Exclusive: CIA Spies Caught, Fear Execution in Middle East

Share
Copy

CIA Spies Caught in Iran

At about the same time that Hezbollah was identifying the CIA network in Lebanon, Iranian intelligence agents discovered a secret internet communication method used by CIA-paid assets in Iran.

The CIA has yet to determine precisely how many of its assets were compromised in Iran, but the number could be in the dozens, according to one current and one former U.S. intelligence official.

The exposure of the two spy networks was first announced in widely ignored televised statements by Iranian and Hezbollah leaders. U.S. officials tell ABC News that much of what was broadcast was, in fact, true.

Hezbollah's leader, Sayyed Hasan Nasrallah, announced in June of this year that two high-ranking members of Hezbollah had been exposed as CIA spies, leading U.S. officials to conclude that the entire network inside Hezbollah had been compromised.

In Iran, intelligence minister Heidar Moslehi announced in May that more than 30 U.S. and Israeli spies had been discovered and an Iranian television program, which acts as a front for Iran's government, showed images of internet sites used by the U.S. for secret communication with the spies.

U.S. officials said the Iranian television program showed pictures of people who were not U.S. assets, but the program's video of the websites used by the CIA was accurate.

Some former U.S. intelligence officials say the developments are the result of a lack of professionalism in the U.S. intelligence community.

"We've lost the tradition of espionage," said one former official who still consults for the U.S. intelligence community. "Officers take short cuts and no one is held accountable," he said.

But at the CIA, officials say such risks come with the territory.

"Hezbollah is an extremely complicated enemy," said a U.S. official. "It's a determined terrorist group, a powerful political player, a mighty military and an accomplished intelligence operation, formidable and ruthless. No one underestimates its capabilities."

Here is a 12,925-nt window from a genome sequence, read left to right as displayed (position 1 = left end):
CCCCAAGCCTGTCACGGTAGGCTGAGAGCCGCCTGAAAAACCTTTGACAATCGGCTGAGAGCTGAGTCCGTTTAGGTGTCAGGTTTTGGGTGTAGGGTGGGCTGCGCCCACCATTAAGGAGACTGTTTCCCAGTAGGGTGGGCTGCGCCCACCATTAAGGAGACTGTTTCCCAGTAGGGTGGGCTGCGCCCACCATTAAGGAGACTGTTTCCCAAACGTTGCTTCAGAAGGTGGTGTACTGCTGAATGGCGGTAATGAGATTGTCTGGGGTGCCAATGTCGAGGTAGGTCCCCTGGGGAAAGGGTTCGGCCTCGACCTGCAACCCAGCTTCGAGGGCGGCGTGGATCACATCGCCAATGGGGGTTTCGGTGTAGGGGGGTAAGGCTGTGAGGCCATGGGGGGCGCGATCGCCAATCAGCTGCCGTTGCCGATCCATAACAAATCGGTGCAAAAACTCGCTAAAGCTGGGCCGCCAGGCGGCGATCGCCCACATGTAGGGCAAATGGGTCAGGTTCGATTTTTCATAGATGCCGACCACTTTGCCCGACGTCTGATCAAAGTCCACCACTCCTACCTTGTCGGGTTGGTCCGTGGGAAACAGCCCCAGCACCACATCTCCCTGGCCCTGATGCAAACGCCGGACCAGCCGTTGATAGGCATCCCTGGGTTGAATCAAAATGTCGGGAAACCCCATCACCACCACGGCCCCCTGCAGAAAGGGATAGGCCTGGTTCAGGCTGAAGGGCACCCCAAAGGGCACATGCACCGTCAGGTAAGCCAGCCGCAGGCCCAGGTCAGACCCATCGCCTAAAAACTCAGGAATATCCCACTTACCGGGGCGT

Follow BrianRoss on Twitter

Follow ABCNewsBlotter on Facebook

"If you lose an asset, one source, that's normally a setback in espionage," said Robert Baer, who was considered an expert on Hezbollah.

"But when you lose your entire station, either in Tehran or Beirut, that's a catastrophe, that just shouldn't be. And the only way that ever happens is when you're mishandling sources."

Return to The Blotter homepage.

Page
  • 1
  • |
  • 2
Join the Discussion
You are using an outdated version of Internet Explorer. Please click here to upgrade your browser in order to comment.
blog comments powered by Disqus
 
You Might Also Like...
See It, Share It
PHOTO: Oscar de la Renta and Oprah Winfrey attend the Costume Institute Gala Benefit to celebrate the opening of the American Woman: Fashioning a National Identity exhibition at The Metropolitan Museum of Art, May 8, 2010, in New York City.
Rabbani and Solimene Photography/WireImage/Getty Images
PHOTO: Up in Ash: Mount Sinabung Erupting
Tibt Nangin/Anadolu Agency/Getty Images
PHOTO: Firefighters rescue a woman who got stuck in a chimney in Thousand Oaks, Calif.
Ventura County Fire Department
PHOTO: Apple Pay is demonstrated at Apple headquarters on Oct. 16, 2014 in Cupertino, Calif.
Marcio Jose Sanchez/AP Photo